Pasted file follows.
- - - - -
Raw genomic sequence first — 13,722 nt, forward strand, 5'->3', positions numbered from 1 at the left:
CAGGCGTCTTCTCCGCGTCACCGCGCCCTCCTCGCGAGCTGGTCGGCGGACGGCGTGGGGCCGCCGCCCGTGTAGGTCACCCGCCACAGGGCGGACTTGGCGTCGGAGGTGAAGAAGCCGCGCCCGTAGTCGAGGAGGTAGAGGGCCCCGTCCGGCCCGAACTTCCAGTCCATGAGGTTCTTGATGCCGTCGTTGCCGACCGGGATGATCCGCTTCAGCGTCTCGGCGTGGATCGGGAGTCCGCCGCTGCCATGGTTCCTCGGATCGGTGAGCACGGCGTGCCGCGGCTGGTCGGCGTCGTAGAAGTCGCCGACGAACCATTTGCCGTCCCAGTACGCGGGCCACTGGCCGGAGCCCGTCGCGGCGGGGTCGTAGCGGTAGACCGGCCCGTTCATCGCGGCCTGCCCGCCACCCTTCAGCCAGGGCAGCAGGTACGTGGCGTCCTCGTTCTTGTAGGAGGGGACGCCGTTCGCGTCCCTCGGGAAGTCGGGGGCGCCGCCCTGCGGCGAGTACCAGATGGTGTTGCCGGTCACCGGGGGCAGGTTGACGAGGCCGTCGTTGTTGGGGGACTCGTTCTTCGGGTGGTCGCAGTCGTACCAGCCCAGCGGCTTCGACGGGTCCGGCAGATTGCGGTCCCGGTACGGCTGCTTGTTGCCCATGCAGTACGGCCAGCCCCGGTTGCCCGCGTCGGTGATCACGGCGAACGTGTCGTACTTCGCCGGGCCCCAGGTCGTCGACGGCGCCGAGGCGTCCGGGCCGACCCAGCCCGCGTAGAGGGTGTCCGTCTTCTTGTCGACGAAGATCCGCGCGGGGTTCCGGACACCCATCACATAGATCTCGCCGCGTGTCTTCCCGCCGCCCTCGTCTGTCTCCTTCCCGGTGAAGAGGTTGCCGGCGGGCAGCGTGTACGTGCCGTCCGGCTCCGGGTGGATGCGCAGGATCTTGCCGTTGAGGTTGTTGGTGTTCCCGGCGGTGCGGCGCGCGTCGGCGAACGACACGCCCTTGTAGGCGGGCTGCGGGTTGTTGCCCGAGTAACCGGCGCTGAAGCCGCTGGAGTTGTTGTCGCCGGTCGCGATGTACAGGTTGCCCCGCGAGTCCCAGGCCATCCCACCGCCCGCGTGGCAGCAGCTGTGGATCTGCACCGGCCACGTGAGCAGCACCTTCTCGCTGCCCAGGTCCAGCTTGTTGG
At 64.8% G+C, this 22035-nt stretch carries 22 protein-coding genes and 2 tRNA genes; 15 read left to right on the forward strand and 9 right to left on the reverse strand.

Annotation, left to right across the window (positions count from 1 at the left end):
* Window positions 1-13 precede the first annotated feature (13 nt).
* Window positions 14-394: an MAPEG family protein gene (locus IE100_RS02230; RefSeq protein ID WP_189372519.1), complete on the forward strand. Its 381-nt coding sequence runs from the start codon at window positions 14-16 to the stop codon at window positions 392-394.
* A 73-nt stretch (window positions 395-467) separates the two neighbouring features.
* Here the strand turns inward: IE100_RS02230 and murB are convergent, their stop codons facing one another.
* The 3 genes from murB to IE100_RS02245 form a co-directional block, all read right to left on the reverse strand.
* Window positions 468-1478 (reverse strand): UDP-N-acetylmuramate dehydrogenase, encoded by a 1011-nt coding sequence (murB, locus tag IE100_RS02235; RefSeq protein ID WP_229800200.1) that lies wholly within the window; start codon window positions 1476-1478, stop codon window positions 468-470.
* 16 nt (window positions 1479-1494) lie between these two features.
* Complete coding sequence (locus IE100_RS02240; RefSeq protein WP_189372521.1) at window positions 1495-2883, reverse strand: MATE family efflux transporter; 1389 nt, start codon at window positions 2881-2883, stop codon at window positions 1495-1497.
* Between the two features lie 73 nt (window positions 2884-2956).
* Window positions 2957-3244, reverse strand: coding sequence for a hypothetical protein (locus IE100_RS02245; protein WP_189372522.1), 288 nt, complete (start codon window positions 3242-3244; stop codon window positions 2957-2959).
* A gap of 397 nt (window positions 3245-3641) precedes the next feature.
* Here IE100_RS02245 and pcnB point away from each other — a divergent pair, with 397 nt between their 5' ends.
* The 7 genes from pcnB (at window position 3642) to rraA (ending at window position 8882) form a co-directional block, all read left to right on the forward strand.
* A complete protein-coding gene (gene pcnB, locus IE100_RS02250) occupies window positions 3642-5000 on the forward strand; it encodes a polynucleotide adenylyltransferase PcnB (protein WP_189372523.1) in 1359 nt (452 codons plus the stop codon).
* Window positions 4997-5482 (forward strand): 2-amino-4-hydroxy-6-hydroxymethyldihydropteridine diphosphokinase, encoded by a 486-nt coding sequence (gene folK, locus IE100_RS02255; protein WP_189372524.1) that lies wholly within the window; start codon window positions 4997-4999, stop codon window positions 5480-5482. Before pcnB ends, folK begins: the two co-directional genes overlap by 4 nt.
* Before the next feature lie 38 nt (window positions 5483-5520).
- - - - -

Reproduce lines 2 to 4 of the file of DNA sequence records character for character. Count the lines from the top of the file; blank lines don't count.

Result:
CAGGCGTCTTCTCCGCGTCACCGCGCCCTCCTCGCGAGCTGGTCGGCGGACGGCGTGGGGCCGCCGCCCGTGTAGGTCACCCGCCACAGGGCGGACTTGGCGTCGGAGGTGAAGAAGCCGCGCCCGTAGTCGAGGAGGTAGAGGGCCCCGTCCGGCCCGAACTTCCAGTCCATGAGGTTCTTGATGCCGTCGTTGCCGACCGGGATGATCCGCTTCAGCGTCTCGGCGTGGATCGGGAGTCCGCCGCTGCCATGGTTCCTCGGATCGGTGAGCACGGCGTGCCGCGGCTGGTCGGCGTCGTAGAAGTCGCCGACGAACCATTTGCCGTCCCAGTACGCGGGCCACTGGCCGGAGCCCGTCGCGGCGGGGTCGTAGCGGTAGACCGGCCCGTTCATCGCGGCCTGCCCGCCACCCTTCAGCCAGGGCAGCAGGTACGTGGCGTCCTCGTTCTTGTAGGAGGGGACGCCGTTCGCGTCCCTCGGGAAGTCGGGGGCGCCGCCCTGCGGCGAGTACCAGATGGTGTTGCCGGTCACCGGGGGCAGGTTGACGAGGCCGTCGTTGTTGGGGGACTCGTTCTTCGGGTGGTCGCAGTCGTACCAGCCCAGCGGCTTCGACGGGTCCGGCAGATTGCGGTCCCGGTACGGCTGCTTGTTGCCCATGCAGTACGGCCAGCCCCGGTTGCCCGCGTCGGTGATCACGGCGAACGTGTCGTACTTCGCCGGGCCCCAGGTCGTCGACGGCGCCGAGGCGTCCGGGCCGACCCAGCCCGCGTAGAGGGTGTCCGTCTTCTTGTCGACGAAGATCCGCGCGGGGTTCCGGACACCCATCACATAGATCTCGCCGCGTGTCTTCCCGCCGCCCTCGTCTGTCTCCTTCCCGGTGAAGAGGTTGCCGGCGGGCAGCGTGTACGTGCCGTCCGGCTCCGGGTGGATGCGCAGGATCTTGCCGTTGAGGTTGTTGGTGTTCCCGGCGGTGCGGCGCGCGTCGGCGAACGACACGCCCTTGTAGGCGGGCTGCGGGTTGTTGCCCGAGTAACCGGCGCTGAAGCCGCTGGAGTTGTTGTCGCCGGTCGCGATGTACAGGTTGCCCCGCGAGTCCCAGGCCATCCCACCGCCCGCGTGGCAGCAGCTGTGGATCTGCACCGGCCACGTGAGCAGCACCTTCTCGCTGCCCAGGTCCAGCTTGTTGG
At 64.8% G+C, this 22035-nt stretch carries 22 protein-coding genes and 2 tRNA genes; 15 read left to right on the forward strand and 9 right to left on the reverse strand.

Annotation, left to right across the window (positions count from 1 at the left end):